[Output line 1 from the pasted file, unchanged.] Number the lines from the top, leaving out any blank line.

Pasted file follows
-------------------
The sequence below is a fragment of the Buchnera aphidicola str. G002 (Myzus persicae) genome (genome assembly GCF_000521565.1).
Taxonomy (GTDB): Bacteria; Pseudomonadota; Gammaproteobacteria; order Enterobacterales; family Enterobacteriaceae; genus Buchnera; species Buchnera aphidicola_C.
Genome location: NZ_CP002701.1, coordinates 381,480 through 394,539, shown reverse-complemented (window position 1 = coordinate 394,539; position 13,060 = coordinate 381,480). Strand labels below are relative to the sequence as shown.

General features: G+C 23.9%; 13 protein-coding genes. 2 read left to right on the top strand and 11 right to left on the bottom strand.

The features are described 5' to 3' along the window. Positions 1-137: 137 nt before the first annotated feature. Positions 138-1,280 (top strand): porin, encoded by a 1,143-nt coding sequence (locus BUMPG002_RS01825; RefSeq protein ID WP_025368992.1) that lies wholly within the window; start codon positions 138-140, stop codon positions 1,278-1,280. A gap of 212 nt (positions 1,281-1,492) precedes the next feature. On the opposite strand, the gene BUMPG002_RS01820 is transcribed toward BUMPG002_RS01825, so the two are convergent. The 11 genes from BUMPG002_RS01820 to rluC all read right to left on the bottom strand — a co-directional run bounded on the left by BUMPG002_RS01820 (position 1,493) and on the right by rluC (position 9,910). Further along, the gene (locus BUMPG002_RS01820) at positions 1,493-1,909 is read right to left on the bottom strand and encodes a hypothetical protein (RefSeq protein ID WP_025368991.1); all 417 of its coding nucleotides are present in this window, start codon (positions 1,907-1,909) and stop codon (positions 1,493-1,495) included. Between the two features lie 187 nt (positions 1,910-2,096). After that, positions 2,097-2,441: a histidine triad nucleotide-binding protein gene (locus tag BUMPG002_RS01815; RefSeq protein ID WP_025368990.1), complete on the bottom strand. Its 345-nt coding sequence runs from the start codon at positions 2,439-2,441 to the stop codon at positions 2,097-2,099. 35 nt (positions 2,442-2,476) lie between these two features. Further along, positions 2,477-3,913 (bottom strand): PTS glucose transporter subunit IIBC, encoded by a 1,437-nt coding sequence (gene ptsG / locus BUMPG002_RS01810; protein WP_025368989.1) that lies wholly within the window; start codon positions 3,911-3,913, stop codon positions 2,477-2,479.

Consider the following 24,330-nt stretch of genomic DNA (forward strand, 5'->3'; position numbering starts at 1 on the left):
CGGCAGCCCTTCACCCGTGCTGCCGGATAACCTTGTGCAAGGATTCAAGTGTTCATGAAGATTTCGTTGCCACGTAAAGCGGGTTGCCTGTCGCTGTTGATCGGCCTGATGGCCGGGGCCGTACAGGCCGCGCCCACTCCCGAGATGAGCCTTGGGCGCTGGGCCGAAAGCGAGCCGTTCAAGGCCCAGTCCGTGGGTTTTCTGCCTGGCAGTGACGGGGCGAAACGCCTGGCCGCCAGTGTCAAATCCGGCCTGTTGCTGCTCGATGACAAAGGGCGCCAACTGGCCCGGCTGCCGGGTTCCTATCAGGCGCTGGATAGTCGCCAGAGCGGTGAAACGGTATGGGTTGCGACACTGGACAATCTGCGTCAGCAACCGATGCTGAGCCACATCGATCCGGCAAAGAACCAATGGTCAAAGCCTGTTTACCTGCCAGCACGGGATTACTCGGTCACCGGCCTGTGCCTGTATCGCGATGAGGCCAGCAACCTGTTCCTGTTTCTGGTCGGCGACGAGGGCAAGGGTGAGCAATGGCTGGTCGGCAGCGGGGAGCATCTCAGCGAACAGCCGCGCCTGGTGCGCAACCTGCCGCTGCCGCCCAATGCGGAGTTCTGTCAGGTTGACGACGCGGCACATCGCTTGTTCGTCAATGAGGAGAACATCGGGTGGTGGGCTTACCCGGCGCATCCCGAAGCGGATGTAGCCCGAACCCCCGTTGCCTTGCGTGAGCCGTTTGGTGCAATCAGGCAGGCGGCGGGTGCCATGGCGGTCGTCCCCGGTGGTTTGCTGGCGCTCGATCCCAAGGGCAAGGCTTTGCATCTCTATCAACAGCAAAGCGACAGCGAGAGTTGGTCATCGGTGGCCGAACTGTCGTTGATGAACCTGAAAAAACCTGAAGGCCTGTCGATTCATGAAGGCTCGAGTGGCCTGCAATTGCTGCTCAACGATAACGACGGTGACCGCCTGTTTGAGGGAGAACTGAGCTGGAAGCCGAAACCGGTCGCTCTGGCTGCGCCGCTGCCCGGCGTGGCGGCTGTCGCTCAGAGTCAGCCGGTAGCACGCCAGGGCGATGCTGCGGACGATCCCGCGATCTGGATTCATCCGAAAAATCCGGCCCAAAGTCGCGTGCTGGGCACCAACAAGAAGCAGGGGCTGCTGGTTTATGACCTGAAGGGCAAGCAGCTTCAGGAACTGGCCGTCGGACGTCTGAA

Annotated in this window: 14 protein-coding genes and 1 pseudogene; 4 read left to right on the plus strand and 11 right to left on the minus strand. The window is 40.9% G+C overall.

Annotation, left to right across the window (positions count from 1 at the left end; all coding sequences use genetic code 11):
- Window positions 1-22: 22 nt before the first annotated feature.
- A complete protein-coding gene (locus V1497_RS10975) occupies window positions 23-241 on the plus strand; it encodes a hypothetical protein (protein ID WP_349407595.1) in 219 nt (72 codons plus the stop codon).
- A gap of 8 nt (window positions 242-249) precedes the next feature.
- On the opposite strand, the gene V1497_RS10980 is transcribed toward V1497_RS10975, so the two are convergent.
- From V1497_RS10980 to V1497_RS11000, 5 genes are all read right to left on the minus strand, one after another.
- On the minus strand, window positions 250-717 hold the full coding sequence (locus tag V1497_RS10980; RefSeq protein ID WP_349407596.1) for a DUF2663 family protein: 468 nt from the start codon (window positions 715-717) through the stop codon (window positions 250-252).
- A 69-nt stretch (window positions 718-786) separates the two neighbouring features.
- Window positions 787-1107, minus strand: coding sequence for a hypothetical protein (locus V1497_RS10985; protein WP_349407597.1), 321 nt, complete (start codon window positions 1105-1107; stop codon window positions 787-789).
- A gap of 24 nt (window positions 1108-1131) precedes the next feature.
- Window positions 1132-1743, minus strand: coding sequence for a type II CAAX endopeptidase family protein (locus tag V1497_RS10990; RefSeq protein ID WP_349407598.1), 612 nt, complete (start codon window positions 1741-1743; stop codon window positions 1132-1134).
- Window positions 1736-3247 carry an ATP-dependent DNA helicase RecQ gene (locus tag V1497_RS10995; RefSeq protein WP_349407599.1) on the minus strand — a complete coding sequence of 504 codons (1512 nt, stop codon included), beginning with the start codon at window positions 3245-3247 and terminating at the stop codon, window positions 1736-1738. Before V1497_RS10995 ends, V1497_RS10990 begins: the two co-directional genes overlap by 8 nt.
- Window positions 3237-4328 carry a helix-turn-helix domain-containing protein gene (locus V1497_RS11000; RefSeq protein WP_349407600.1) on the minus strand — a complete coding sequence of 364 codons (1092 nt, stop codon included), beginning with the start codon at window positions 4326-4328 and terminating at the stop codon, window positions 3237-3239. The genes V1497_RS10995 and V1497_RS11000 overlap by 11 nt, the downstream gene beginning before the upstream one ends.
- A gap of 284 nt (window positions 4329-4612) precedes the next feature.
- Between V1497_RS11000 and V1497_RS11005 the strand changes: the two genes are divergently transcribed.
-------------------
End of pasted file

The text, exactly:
The sequence below is a fragment of the Buchnera aphidicola str. G002 (Myzus persicae) genome (genome assembly GCF_000521565.1).